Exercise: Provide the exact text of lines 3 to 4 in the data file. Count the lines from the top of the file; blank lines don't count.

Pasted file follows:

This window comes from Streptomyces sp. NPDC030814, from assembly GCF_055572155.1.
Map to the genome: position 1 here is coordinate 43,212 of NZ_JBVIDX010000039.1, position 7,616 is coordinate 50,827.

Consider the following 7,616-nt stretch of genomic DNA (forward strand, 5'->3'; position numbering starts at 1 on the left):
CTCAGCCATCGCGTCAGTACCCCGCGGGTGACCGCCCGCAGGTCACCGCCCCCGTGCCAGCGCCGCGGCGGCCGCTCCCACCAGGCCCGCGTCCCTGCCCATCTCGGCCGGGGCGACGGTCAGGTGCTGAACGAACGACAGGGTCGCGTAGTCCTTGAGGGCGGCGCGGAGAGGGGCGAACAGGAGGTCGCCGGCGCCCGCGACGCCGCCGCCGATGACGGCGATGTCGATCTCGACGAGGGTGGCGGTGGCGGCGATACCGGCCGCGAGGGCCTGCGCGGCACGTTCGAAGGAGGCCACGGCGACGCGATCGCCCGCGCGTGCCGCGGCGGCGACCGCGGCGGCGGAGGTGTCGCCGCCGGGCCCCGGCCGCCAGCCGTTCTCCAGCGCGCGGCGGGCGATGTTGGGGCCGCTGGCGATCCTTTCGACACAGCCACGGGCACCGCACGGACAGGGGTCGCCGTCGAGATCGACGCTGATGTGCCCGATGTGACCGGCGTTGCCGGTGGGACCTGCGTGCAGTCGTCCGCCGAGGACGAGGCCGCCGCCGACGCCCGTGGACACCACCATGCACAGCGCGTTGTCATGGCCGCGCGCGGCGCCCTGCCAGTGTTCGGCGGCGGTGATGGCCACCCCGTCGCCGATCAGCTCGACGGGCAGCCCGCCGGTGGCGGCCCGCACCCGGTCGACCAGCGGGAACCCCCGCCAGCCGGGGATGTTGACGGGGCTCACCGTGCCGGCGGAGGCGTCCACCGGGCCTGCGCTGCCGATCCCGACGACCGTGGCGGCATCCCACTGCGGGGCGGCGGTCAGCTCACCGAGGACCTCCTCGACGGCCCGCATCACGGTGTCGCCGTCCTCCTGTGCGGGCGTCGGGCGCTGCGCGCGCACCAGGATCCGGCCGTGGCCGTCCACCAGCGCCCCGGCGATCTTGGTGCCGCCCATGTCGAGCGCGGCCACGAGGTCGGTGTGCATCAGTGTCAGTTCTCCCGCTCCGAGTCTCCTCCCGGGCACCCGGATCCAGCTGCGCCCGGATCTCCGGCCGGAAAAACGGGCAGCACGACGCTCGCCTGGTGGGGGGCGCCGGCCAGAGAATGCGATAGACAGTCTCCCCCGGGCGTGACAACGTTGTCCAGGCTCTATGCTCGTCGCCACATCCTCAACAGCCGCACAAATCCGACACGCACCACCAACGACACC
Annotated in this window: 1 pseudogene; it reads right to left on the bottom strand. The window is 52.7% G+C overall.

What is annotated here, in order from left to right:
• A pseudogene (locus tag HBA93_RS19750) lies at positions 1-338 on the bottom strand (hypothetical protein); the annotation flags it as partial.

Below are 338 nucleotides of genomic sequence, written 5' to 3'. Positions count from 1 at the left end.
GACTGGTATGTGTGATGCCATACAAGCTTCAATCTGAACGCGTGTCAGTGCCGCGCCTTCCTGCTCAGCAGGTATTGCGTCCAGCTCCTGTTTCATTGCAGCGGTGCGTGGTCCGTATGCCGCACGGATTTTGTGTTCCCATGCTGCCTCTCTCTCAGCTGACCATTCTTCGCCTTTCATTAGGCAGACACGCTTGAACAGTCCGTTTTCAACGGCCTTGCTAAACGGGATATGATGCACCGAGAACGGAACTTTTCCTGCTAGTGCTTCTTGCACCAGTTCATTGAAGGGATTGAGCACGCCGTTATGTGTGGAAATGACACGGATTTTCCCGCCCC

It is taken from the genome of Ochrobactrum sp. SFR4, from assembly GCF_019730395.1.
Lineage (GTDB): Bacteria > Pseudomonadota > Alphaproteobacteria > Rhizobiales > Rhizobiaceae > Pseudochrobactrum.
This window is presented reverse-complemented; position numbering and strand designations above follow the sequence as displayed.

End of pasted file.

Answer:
Consider the following 7,616-nt stretch of genomic DNA (forward strand, 5'->3'; position numbering starts at 1 on the left):
CTCAGCCATCGCGTCAGTACCCCGCGGGTGACCGCCCGCAGGTCACCGCCCCCGTGCCAGCGCCGCGGCGGCCGCTCCCACCAGGCCCGCGTCCCTGCCCATCTCGGCCGGGGCGACGGTCAGGTGCTGAACGAACGACAGGGTCGCGTAGTCCTTGAGGGCGGCGCGGAGAGGGGCGAACAGGAGGTCGCCGGCGCCCGCGACGCCGCCGCCGATGACGGCGATGTCGATCTCGACGAGGGTGGCGGTGGCGGCGATACCGGCCGCGAGGGCCTGCGCGGCACGTTCGAAGGAGGCCACGGCGACGCGATCGCCCGCGCGTGCCGCGGCGGCGACCGCGGCGGCGGAGGTGTCGCCGCCGGGCCCCGGCCGCCAGCCGTTCTCCAGCGCGCGGCGGGCGATGTTGGGGCCGCTGGCGATCCTTTCGACACAGCCACGGGCACCGCACGGACAGGGGTCGCCGTCGAGATCGACGCTGATGTGCCCGATGTGACCGGCGTTGCCGGTGGGACCTGCGTGCAGTCGTCCGCCGAGGACGAGGCCGCCGCCGACGCCCGTGGACACCACCATGCACAGCGCGTTGTCATGGCCGCGCGCGGCGCCCTGCCAGTGTTCGGCGGCGGTGATGGCCACCCCGTCGCCGATCAGCTCGACGGGCAGCCCGCCGGTGGCGGCCCGCACCCGGTCGACCAGCGGGAACCCCCGCCAGCCGGGGATGTTGACGGGGCTCACCGTGCCGGCGGAGGCGTCCACCGGGCCTGCGCTGCCGATCCCGACGACCGTGGCGGCATCCCACTGCGGGGCGGCGGTCAGCTCACCGAGGACCTCCTCGACGGCCCGCATCACGGTGTCGCCGTCCTCCTGTGCGGGCGTCGGGCGCTGCGCGCGCACCAGGATCCGGCCGTGGCCGTCCACCAGCGCCCCGGCGATCTTGGTGCCGCCCATGTCGAGCGCGGCCACGAGGTCGGTGTGCATCAGTGTCAGTTCTCCCGCTCCGAGTCTCCTCCCGGGCACCCGGATCCAGCTGCGCCCGGATCTCCGGCCGGAAAAACGGGCAGCACGACGCTCGCCTGGTGGGGGGCGCCGGCCAGAGAATGCGATAGACAGTCTCCCCCGGGCGTGACAACGTTGTCCAGGCTCTATGCTCGTCGCCACATCCTCAACAGCCGCACAAATCCGACACGCACCACCAACGACACC